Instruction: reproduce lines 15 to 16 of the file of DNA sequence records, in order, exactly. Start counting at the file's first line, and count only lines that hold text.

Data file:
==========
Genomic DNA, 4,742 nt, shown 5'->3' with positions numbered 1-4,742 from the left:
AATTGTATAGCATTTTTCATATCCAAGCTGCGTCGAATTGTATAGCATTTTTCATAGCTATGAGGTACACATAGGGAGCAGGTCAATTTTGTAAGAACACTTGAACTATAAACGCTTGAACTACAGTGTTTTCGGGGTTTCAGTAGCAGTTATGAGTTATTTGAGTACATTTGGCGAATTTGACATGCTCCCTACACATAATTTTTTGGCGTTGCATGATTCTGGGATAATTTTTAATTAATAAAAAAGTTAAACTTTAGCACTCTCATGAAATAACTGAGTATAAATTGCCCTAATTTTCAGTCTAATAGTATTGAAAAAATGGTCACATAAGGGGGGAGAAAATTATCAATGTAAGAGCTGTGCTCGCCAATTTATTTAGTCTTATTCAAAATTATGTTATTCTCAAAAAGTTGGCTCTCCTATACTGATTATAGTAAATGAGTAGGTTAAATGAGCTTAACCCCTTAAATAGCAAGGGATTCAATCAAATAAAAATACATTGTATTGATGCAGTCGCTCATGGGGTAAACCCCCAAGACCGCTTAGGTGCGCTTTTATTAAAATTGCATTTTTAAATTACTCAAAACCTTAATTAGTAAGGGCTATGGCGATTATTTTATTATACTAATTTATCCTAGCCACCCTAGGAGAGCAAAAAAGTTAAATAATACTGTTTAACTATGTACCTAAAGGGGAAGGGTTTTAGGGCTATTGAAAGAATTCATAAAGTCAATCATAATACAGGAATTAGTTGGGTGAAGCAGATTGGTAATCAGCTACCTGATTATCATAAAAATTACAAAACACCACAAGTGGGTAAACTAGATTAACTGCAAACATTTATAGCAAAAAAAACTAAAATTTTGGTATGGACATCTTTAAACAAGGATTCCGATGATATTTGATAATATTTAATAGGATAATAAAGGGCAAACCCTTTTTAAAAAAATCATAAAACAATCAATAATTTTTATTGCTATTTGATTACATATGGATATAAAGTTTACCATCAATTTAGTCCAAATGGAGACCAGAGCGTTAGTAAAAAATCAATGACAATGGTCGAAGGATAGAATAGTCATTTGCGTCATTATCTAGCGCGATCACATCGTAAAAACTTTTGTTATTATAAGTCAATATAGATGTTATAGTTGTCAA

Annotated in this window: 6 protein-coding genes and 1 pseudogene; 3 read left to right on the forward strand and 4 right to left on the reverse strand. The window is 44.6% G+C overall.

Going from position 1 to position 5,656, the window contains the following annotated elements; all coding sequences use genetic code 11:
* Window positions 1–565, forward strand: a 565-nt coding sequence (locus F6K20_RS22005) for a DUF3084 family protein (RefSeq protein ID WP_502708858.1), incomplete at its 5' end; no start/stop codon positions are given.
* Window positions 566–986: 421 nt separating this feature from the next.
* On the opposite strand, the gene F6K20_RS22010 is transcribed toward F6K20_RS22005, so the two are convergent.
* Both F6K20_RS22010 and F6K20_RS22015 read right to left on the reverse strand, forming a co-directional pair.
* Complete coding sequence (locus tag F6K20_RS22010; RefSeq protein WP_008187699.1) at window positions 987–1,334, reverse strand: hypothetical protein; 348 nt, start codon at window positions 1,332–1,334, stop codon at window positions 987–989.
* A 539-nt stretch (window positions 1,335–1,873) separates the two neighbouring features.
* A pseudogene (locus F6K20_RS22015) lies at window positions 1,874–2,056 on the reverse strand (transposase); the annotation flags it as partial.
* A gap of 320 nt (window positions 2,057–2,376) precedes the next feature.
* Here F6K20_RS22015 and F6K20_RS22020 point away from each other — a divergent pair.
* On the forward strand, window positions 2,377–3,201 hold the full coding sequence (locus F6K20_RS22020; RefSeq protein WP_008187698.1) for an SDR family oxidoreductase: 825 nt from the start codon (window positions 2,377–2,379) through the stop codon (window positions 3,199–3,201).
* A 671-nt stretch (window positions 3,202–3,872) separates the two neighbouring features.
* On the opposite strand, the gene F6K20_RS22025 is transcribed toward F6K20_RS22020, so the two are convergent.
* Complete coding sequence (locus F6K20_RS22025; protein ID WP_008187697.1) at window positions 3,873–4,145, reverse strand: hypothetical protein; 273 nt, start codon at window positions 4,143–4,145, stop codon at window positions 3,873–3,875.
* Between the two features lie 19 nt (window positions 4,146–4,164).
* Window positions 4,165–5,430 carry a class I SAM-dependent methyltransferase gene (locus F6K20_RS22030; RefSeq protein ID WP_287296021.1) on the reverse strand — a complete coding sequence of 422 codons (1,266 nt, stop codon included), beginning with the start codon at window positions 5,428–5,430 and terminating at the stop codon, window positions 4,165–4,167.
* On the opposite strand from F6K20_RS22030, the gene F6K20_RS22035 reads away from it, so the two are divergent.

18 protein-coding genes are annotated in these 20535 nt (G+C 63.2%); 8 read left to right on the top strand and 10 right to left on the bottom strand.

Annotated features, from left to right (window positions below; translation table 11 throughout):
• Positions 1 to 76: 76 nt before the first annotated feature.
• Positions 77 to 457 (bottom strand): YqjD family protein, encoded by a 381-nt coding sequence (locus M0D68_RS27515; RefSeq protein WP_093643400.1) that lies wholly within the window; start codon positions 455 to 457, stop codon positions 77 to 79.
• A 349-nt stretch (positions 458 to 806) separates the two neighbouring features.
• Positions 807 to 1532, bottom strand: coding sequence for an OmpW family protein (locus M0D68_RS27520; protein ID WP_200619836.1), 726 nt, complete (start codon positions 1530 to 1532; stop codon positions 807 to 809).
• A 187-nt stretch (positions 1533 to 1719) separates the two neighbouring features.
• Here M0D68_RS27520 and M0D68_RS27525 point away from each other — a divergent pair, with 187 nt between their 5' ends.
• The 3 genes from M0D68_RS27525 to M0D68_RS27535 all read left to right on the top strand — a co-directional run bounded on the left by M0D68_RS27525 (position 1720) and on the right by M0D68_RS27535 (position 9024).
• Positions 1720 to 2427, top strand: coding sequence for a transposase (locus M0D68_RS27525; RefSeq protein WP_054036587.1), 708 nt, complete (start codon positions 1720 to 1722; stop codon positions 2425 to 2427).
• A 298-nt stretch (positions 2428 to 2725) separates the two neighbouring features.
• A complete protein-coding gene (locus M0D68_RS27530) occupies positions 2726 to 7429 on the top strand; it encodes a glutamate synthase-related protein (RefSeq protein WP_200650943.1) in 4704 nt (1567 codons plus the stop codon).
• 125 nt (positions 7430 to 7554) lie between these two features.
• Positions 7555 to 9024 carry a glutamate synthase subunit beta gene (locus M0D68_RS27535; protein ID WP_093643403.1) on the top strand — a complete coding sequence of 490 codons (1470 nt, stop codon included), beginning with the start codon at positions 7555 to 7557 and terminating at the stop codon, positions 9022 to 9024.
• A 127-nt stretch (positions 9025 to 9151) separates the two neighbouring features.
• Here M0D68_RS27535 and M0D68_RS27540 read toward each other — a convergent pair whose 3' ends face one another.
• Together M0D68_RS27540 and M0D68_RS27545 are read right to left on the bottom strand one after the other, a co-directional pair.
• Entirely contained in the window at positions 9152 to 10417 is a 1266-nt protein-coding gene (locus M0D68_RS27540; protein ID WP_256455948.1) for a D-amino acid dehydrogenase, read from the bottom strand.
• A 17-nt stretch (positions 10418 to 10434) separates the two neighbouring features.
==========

* A 671-nt stretch (window positions 3,202–3,872) separates the two neighbouring features.
* On the opposite strand, the gene F6K20_RS22025 is transcribed toward F6K20_RS22020, so the two are convergent.